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"Do away with sector charters" says Manyi

By Staff Writer


From Business Day
October 9 2007
By Regis Nyamakanga

EMPLOYMENT Equity Commission chairman Jimmy Manyi is at the centre of a new storm over black empowerment, calling yesterday for the abolition of SA’s much-vaunted sector charters which, he said, shielded business from genuine transformation.

His call came as he poured scorn on the latest results of the banking and financial sector review published yesterday, which he said showed the industry was not “sincere” about transforming itself.

The sector charters are the product of long and intense negotiations between stakeholders, and have been developed for, among others, the mining, financial and media industries.

Manyi, who is also the president of the Black Management Forum, said sector charters should be abolished “forthwith” and that all transformation matters should fall under the trade and industry department’s codes of good practice on broad-based black empowerment.

He said if the situation was left unchecked this would render the codes “irrelevant” and reverse the pace of transformation, intended to correct the ills of apartheid.

“Charters have played a very important role in that they provided the basis of drafting the codes and they also helped parties involved to talk to each other about transformation issues.

“But now that we have overarching codes which are meant to harmonise everything regarding transformation, I say we should do away with sector charters as we are not singing from the same hymn sheet,” Manyi said.

He took issue with the banking and finance sector’s employment equity figures, the pace of appointing blacks to key positions, and training and retention of black skills.

Although the Financial Sector Charter Council said blacks now accounted for 26% of executive positions in the sector, surpassing the 25% industry target, Manyi said this fell short of the 40% target in the codes.

Manyi is no stranger to controversy. Earlier this month he said companies were like Irish coffee with whites on top, blacks at the bottom, and a sprinkling of chocolate on top. He suggested that companies not complying with employment equity be fined.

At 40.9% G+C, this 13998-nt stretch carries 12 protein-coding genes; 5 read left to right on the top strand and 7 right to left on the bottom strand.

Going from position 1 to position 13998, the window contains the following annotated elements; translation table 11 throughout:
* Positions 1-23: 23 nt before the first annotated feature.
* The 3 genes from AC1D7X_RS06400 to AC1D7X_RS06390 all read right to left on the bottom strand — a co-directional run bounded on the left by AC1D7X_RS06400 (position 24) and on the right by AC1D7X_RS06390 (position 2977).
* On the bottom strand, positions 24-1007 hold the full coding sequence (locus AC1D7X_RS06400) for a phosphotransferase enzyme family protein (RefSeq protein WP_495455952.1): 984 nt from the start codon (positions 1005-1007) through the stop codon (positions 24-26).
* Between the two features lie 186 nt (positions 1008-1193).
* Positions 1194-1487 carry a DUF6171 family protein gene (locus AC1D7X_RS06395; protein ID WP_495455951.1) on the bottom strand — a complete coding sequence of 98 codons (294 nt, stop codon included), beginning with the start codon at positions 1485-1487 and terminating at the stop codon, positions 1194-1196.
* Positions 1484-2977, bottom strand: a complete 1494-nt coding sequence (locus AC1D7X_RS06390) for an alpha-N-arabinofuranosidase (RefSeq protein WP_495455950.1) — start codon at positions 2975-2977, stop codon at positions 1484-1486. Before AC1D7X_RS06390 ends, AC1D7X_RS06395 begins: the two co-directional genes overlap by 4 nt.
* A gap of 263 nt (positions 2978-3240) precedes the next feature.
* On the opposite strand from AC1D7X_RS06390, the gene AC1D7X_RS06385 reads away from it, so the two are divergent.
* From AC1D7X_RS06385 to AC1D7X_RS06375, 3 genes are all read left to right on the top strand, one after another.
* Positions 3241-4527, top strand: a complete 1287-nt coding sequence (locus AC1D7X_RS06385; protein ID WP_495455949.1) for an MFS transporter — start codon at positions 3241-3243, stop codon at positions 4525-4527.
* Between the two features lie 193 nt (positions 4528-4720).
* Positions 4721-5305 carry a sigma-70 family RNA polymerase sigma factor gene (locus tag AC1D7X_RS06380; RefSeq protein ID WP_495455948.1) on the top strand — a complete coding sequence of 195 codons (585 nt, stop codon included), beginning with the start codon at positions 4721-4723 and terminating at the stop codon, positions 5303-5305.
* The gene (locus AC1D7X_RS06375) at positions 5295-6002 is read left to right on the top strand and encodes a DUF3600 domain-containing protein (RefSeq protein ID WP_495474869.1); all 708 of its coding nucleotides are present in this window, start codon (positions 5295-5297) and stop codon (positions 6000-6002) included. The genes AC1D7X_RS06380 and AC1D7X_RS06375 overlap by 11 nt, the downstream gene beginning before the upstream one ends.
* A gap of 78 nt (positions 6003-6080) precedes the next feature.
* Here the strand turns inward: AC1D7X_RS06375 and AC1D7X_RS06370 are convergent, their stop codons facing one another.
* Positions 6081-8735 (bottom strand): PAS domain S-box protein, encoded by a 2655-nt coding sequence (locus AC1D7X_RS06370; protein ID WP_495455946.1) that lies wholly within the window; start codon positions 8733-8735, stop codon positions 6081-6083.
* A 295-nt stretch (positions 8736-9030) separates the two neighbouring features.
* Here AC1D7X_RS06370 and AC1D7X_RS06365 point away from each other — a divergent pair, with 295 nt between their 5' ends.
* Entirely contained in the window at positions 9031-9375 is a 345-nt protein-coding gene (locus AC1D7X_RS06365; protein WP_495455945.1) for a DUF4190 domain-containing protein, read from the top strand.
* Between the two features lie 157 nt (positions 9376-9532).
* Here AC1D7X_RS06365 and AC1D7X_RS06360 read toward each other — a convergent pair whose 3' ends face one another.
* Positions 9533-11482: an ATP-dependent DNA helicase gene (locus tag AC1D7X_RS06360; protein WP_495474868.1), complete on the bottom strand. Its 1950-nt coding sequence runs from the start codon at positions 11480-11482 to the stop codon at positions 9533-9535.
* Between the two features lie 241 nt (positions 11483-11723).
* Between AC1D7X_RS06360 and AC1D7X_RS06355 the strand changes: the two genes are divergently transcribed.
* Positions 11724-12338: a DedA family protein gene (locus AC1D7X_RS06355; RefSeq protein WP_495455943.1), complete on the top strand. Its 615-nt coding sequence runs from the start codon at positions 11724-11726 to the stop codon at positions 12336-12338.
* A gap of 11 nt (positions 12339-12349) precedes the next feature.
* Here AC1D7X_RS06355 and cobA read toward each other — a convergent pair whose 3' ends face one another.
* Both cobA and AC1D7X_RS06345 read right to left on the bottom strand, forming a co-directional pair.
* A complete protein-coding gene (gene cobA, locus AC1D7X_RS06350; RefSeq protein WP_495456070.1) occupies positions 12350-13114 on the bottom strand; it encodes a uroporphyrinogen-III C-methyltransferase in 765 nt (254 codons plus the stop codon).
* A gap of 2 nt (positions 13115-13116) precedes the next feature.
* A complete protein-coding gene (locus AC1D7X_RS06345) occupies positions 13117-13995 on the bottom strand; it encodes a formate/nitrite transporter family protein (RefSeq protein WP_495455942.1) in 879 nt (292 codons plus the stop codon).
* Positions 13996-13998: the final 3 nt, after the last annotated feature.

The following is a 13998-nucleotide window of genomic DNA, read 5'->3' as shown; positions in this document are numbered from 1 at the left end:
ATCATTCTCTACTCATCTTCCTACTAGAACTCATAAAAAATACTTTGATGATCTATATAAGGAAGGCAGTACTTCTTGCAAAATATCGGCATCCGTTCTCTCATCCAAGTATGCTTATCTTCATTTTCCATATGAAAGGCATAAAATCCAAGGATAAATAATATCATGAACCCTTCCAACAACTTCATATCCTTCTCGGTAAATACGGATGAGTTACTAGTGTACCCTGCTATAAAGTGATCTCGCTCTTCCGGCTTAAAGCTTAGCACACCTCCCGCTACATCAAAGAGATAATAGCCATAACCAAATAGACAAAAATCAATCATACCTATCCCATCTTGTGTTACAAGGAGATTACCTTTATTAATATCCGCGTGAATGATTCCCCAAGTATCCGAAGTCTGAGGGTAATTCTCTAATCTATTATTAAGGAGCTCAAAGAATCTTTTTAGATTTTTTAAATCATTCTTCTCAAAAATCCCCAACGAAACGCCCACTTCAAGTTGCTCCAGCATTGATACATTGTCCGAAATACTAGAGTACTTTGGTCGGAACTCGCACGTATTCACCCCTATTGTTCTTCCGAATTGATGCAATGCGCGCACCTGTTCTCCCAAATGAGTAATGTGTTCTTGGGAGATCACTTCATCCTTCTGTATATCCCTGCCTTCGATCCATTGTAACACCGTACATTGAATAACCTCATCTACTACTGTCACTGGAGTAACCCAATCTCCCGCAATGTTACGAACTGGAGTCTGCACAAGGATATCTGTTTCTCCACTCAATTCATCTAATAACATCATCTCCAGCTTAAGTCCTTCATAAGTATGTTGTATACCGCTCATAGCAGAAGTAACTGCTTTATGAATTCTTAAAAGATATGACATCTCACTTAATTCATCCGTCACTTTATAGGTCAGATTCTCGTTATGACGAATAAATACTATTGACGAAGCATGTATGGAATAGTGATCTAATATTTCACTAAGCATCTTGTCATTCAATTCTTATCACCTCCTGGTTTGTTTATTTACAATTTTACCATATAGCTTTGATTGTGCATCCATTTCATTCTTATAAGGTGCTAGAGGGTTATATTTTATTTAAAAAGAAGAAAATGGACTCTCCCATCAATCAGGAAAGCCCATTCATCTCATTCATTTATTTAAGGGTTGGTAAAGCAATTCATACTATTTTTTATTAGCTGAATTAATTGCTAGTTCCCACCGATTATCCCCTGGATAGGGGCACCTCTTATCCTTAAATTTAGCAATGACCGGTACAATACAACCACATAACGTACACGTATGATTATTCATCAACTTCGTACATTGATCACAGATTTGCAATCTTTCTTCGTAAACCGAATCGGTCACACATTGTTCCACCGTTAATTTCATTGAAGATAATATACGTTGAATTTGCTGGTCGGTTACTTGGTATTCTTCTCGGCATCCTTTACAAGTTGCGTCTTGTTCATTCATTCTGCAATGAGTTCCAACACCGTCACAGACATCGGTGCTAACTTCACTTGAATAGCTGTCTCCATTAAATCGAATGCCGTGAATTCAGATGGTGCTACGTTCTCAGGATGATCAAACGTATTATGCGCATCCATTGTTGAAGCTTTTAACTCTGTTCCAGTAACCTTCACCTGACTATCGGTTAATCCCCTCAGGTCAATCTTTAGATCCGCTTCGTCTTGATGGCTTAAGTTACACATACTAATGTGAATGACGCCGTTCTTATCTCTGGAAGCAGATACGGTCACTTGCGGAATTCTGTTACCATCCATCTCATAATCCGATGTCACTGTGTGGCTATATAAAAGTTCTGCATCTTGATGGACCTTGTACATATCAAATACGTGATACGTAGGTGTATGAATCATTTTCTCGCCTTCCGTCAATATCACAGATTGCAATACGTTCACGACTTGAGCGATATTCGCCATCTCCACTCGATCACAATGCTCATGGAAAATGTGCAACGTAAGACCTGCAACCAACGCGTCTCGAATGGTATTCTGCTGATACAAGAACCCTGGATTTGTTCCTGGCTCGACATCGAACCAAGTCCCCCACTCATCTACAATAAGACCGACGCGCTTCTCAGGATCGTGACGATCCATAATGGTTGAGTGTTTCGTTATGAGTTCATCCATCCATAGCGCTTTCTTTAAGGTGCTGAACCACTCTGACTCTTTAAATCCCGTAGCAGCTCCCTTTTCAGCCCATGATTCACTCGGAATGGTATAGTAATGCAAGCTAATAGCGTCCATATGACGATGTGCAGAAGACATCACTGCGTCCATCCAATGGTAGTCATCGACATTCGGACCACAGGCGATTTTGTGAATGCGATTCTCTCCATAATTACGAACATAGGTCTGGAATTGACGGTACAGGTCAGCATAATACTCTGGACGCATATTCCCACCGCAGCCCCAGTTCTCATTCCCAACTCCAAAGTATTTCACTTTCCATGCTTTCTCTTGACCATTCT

Last month, he called on Parliament’s labour portfolio committee to amend the Employment Equity Act to exclude white women from affirmative action on the grounds that they had benefited disproportionately from the programme. In June, Manyi told Parliament that the skills shortage was an “urban legend” and that white businesses were just ignoring skilled black people.

Yesterday, the principal officer of the financial services sector charter, Enoch Gondongwana, admitted that the financial sector had not done enough to develop and retain black skills.

“There are areas that require attention and these include skills development and learnerships.”

The financial sector was understood to be working on an industry code, to be aligned to the department’s codes.

“In the area of human resources (employment equity), there has been a mixed bag of disappointment and outstanding successes,” Gondongwana said.

Only 18,72% of senior managers in the sector were black, against the industry target of 25%, while 42,85% of junior management positions were occupied by blacks, way below the industry target of 50%.

On skills development, the sector underperformed against a target of 1,5% of total basic payroll on training for black staff.

The sector had decreased its skills development spending on black personnel from 2,9% in 2005 to 1,4% last year, Gondongwana said.

The average direct black ownership of financial services companies had increased to 17,78% last year from 16% in 2005 — on track for the 25% ownership by 2014 set out in the charter.

He said financial institutions had fared well in appointing black directors and black executives.

Blacks now accounted for 37% of directorships in the sector and 26% of executive management positions.

Manyi said: “I am very disappointed with these figures as they clearly show that we have two different discussions about transformation in the country. In fact these figures validate the findings by the (employment equity) commission that the pace of transformation in SA is very slow.”

Gondongwana said the sector spent just over R54bn on procurement, up 40,72% on R15,5bn in 2005, while black economic empowerment procurement grew 21,64%.

He said while support for black-influenced enterprises increased tenfold, support provided to small enterprises owned by black women declined marginally.

Gondongwana said the financing of empowerment transactions by the sector exceeded the 2008 target of R50bn by almost R5bn.

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